One of the biggest risks to your growing business is running out of money. With 20% of small businesses failing in year one and 50% in the first five years, having a budget in place is essential for beating the odds.
Creating a budget starts with keeping track of the money you have, how much you will need to spend to run your business, and importantly, how much you need to earn to meet your goals.
Keep reading to find out how to:
Understand how much money you have
Understanding your fixed and variable costs
Plan for unforeseen circumstances
Create a profit & loss statement
Set aside money for the future
1) Look at the money you have
Start by looking at how much your business currently earns. Take a note of all your income sources, and determine how much you generate every month.
How much you earn each month is called your revenue and includes all the money coming into your business before costs. We will talk more about profit later, which is the total after you deduct your expenses from your revenue.
Once you know your monthly earnings, it’s time to work out your revenue history over the past six to 12 months. However, if you have started a new business and don’t have these numbers, you can use industry averages as a rough guide of how much to expect.
Charting out your revenue history allows you to understand how your income fluctuates and identify any patterns to start creating cash flow forecasts and forward planning. For instance, you can spot months that may be financially tougher for your business and plan accordingly.
2) Work out your fixed costs
Next, you want to work out your fixed costs. Fixed costs are simply any recurring expenses or, in other words, expenses that remain the same and aren’t impacted by your business’ sales or production.
You may also hear fixed costs referred to as ‘overhead costs’ and can include fees such as ongoing website costs, rent, insurance, debt repayment, etc.
3) Work out your variable costs
As part of determining your budget, it’s helpful to work out your variable costs. Variable costs are the expenses that change in relation to how much your business produces or sells.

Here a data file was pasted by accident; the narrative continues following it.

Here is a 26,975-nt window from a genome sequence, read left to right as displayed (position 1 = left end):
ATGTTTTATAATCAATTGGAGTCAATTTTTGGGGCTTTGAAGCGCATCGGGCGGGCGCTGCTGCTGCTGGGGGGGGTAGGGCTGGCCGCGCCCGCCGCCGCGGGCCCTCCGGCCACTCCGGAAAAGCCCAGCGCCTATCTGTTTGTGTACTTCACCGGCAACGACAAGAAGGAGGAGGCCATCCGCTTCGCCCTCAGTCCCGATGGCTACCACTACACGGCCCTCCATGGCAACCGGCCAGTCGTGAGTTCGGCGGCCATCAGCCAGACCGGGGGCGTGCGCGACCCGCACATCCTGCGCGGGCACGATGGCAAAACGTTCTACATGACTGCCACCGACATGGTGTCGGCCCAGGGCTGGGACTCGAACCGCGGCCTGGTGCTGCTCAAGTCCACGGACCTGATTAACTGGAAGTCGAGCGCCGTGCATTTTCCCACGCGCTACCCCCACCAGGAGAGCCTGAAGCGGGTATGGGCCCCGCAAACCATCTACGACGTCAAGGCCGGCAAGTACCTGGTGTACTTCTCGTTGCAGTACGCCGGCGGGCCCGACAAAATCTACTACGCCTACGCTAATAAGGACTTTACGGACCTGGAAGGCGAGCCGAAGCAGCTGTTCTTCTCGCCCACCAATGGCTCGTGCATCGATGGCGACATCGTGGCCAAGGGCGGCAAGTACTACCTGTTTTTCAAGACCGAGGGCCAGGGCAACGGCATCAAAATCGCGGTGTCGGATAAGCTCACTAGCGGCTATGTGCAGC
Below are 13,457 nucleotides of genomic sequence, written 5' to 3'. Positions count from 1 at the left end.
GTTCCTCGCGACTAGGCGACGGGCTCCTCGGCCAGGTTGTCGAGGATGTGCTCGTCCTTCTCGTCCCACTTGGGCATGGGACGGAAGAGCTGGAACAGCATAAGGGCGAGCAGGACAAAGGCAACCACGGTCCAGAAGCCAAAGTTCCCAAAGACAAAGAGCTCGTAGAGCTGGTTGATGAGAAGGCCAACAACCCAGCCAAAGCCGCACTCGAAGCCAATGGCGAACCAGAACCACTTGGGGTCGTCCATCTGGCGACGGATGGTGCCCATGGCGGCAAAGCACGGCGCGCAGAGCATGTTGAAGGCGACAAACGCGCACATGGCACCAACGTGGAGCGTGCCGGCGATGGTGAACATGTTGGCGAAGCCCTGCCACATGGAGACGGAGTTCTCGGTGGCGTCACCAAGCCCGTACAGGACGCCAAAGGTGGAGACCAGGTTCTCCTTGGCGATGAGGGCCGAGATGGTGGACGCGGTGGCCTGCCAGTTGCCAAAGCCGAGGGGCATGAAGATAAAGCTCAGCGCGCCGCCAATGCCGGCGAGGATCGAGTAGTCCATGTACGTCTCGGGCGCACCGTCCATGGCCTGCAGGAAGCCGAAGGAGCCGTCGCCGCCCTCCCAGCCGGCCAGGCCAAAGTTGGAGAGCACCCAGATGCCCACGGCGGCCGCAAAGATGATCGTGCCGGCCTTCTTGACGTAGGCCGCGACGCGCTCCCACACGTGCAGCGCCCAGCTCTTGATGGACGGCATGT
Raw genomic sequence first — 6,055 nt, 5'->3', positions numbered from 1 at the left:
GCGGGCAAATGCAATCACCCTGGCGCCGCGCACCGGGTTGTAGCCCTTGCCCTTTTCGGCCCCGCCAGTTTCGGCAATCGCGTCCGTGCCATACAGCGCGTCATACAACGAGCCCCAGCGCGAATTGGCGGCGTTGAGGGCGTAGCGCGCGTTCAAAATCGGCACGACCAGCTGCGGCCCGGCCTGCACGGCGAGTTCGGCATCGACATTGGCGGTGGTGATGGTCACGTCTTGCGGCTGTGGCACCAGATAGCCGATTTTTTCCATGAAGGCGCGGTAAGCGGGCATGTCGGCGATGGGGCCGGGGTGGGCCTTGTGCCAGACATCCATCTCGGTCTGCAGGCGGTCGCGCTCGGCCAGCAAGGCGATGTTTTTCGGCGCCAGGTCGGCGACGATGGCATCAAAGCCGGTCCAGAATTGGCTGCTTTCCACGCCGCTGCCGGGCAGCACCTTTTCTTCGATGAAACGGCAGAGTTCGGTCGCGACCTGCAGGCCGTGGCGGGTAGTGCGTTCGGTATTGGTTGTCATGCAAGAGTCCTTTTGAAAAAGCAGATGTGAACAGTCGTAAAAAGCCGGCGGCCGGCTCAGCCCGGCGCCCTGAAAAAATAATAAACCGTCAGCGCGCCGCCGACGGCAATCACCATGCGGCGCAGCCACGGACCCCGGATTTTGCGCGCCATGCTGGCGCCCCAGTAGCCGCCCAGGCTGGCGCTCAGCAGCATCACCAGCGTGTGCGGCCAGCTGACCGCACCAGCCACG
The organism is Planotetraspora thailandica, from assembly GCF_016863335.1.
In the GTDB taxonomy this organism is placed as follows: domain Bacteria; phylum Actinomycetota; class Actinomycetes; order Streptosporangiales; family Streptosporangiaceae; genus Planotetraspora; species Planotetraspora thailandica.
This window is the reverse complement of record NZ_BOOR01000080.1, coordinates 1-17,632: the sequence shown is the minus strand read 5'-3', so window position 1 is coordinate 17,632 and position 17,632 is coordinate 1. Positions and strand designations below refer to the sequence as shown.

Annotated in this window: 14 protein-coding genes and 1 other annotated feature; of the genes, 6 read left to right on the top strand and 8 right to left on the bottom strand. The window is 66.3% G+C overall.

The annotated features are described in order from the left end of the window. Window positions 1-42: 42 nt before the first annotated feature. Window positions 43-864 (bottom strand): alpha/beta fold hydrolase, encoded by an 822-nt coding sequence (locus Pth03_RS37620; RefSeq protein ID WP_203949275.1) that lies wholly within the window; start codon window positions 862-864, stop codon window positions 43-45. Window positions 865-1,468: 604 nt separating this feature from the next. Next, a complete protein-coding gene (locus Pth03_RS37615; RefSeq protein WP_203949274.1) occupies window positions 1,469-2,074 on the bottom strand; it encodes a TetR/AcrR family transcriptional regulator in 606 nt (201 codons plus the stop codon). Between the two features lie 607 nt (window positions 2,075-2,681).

Variable costs can include the raw materials you use to make your products, labour associated with making your product, as well as packaging and shipping. The more your firm grows and produces, the greater these variable costs will be.
For example, if you run a cake business, your variable costs would include fees for ingredients like flour, milk, sugar, etc. Your variable costs would also include the cost of packaging and shipping to customers. The more cakes you produce, the more money you need to have on hand.
4) Set aside funds for one-off or unforeseen costs
Having emergency funds to draw from gives you a safety net and prevents your entire budget from being knocked off course. You want to set funds aside whenever possible.
In the example of our cake business, it would be useful to set aside extra funds to pay for an unexpected breakdown in your mixing equipment or a faulty oven.
5) Make your profit and loss statement
Once you have worked out your monthly earnings and outgoings, you need to put this information into a profit and loss statement. You can create a profit and loss statement by adding up your income for the month and calculating all your expenses (fixed, variable, and unforeseen). Then, take away your total expenses from your monthly income to get your company’s ‘cash flow’.
If you have a positive number at the end, congratulations, you are making a monthly profit! However, if you get a negative number, then this means you’re running in the red and aren’t a profitable business yet.
It’s a good idea to keep a close eye on your profit and loss on a monthly as well as quarterly basis.
6) Look to the future and draw up a forward-looking business budget
Your profit and loss document acts as a record of how much your business has previously made. You can use those figures to make an estimated budget. This will outline your plans for how much you expect to spend and make going forward.
You can use the profit and loss document to identify any patterns or trends to explain the ups and downs in your finances, understand where and when you should invest your money, and recognise any financial mistakes you have made and can avoid in future.
You might also recognise patterns such as seasonal trends – a cake company might sell more cakes around Valentine’s Day and Christmas. By looking for reasons to explain patterns or ups and downs, you can predict what your next financial year will look like and understand where to focus resources. For instance, you might want to budget for more resources during busy periods so you can maximise your profitability.
How to budget money efficiently
Now that we’ve outlined why it’s important to budget money for your business and explained how you might work this out. You could use a simple spreadsheet on Google Sheets to help you keep track of your finances everyday, or a simple financial app, like Countingup, to make this process as efficient as possible.
While it’s not the most glamorous part of growing your business, keeping track of your budget will help you to meet your goals and make your life as a business owner much easier.
How Countingup can help
With Countingup, you can apply for a business current account online in minutes and for free. It automates the time-consuming aspects of financial admin, saving thousands of UK business owners time and money. Find out more here.